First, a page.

19 April 2021

Do you have debt tied up in a deceased's estate?

Debt recovery for local authorities in the current climate is increasingly challenging. There is a growing need to deliver a prompt and efficient collection service, with council tax, business rates and adult social care income being three huge areas of debt concern.

Whilst pursuing debt itself can be difficult, pursuing deceased estates can pose further obstacles, particularly due to the sensitive nature of the matters. These cases often cause a headache, with the local authority often left waiting for the deceased’s family to act, running the risk of assets being dissipated and claims becoming statute barred.

• When is the right time to approach the family after a death?

• What if the family won’t engage?

• Can I still recover the debt if probate has not been granted and there is no will?

• What do I do if the family have sold the property leaving the deceased estate with no assets?

• The property is standing empty since the debtor passed away, what can I do?

• How long do I have to recover a debt following the death of a service user?

What do I do if the family have sold the property leaving the deceased with no assets?


Shortly before the debtor went into a care home, the family sold their property. The debtor then went into care and subsequently died. This particular local authority believed the property had been sold to avoid the payment of care home fees. Upon the debtor’s death, the executors of the estate suggested that there were insufficient funds in the estate to repay the care home fees to the local authority.


Upon reviewing the facts of the case, we considered that the property had been sold to avoid paying the care home fees. As a result, we issued a petition against the deceased’s estate on the basis that the estate was insolvent with a view to appointing our in-house trustee. The trustee would look back at the property transaction with a view that the action had been taken to ‘defraud creditors’. The petition was issued, and the executors of the estate paid the debt in full together with the council’s costs prior to the hearing.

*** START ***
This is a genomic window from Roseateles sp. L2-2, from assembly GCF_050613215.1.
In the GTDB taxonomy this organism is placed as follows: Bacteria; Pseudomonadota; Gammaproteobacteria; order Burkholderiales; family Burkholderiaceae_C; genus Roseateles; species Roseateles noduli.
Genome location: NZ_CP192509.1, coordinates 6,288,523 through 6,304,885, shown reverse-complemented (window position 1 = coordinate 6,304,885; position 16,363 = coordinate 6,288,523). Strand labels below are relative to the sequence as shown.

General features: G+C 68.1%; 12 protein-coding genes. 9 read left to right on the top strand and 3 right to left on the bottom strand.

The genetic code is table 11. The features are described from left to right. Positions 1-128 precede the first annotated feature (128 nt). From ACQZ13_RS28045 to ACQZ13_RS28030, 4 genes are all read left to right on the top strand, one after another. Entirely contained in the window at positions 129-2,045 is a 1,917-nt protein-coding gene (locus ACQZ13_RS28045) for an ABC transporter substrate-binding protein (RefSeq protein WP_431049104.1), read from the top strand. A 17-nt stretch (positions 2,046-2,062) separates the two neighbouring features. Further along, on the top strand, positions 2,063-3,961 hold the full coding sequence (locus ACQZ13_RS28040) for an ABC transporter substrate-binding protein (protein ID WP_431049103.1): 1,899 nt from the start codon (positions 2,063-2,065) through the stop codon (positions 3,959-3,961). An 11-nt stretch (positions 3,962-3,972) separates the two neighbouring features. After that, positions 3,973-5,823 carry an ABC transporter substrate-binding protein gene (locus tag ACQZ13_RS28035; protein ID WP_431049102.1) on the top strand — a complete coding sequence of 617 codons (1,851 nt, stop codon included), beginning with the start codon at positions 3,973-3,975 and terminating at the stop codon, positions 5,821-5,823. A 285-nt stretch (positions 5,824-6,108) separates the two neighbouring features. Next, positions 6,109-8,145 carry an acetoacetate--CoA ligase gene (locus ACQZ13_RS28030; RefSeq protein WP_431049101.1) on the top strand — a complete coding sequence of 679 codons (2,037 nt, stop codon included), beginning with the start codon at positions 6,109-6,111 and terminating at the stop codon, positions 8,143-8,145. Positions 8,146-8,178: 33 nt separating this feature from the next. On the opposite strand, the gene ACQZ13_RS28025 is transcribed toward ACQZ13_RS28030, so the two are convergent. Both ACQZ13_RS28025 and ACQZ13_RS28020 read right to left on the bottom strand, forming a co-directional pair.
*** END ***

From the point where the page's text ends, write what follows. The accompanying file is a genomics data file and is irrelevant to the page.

When is the right time to approach the family to recover the debt?

We are conscious that these are sensitive and complex cases. We consider the facts of each case individually and always tailor our advice to the specific scenario we are dealing with.

Sitting on a problem and waiting for a matter to resolve itself is never a good option for a local authority because the longer the matter remains unresolved, the more costs and time is involved in resolving the matter.

We can work with local authorities to send sensitive and appropriately worded letters to family members following a death in the hope that we can prompt the family to cooperate with the local authority, at an early stage whilst dealing with the estate.

Can I still recover the debt if probate has not been granted and there is no Will?

If the family aren’t engaging or progressing the administration of the estate, this does not mean the local authority has to sit and wait until they do, in order to collect an outstanding debt. We can assist you in approaching the family, and if contact from us still does not prompt them to deal with the estate, we can make an application to court to appoint a suitable family member to represent the estate for the purposes of the debt recovery proceedings, so you are no longer waiting for them to make the first move.

Paul Bowden, Wilkin Chapman LLP
Need help?

Contact Paul to discuss this further.

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